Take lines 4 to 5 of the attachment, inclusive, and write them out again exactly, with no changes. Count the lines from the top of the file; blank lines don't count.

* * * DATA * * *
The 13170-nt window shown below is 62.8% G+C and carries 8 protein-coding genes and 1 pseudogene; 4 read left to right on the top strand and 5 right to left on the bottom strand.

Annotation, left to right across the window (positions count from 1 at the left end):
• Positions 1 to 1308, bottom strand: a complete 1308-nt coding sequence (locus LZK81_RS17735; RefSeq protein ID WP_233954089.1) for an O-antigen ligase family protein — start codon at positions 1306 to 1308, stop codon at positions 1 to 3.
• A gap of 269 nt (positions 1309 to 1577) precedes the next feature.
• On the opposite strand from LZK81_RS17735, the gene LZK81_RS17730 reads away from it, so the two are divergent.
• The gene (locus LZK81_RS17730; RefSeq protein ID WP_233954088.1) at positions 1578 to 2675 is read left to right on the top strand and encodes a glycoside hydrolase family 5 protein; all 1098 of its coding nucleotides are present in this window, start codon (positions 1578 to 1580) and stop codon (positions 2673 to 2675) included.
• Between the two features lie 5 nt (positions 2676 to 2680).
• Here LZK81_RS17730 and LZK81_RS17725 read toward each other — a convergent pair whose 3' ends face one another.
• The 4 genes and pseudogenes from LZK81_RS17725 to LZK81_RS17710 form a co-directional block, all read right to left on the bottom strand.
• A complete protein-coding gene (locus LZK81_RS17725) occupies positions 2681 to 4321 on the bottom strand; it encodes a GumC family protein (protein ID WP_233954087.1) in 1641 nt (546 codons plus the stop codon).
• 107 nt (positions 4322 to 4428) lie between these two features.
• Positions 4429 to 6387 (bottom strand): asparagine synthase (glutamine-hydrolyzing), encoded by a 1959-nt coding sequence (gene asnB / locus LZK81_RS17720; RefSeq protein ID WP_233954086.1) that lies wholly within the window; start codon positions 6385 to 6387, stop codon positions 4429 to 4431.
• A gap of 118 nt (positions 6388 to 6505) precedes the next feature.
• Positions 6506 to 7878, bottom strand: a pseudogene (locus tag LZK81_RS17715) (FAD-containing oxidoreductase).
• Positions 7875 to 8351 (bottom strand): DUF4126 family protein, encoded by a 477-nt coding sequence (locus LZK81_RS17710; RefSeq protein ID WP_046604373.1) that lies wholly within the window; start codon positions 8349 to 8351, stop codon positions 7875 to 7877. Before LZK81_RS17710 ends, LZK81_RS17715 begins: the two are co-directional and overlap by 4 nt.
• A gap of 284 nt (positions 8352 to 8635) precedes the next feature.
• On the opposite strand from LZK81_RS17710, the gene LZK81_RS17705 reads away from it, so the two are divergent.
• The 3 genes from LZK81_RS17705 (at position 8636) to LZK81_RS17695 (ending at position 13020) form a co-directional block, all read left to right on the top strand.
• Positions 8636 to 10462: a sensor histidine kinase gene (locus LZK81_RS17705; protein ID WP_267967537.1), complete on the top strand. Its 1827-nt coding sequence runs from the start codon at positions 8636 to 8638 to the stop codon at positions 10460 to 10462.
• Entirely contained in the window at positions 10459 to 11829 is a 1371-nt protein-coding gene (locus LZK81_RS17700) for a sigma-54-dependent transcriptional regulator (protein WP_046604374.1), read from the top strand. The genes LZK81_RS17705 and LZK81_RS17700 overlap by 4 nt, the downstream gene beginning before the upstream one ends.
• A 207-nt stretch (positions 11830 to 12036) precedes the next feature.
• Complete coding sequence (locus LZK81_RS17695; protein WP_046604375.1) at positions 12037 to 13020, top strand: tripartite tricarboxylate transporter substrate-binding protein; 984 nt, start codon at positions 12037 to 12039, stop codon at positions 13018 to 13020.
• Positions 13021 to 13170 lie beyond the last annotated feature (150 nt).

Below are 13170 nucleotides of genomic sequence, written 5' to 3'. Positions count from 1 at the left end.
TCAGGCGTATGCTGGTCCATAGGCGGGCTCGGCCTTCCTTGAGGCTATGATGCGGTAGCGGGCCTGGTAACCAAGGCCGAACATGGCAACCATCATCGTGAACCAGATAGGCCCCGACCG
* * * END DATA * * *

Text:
• A gap of 269 nt (positions 1309 to 1577) precedes the next feature.
• On the opposite strand from LZK81_RS17735, the gene LZK81_RS17730 reads away from it, so the two are divergent.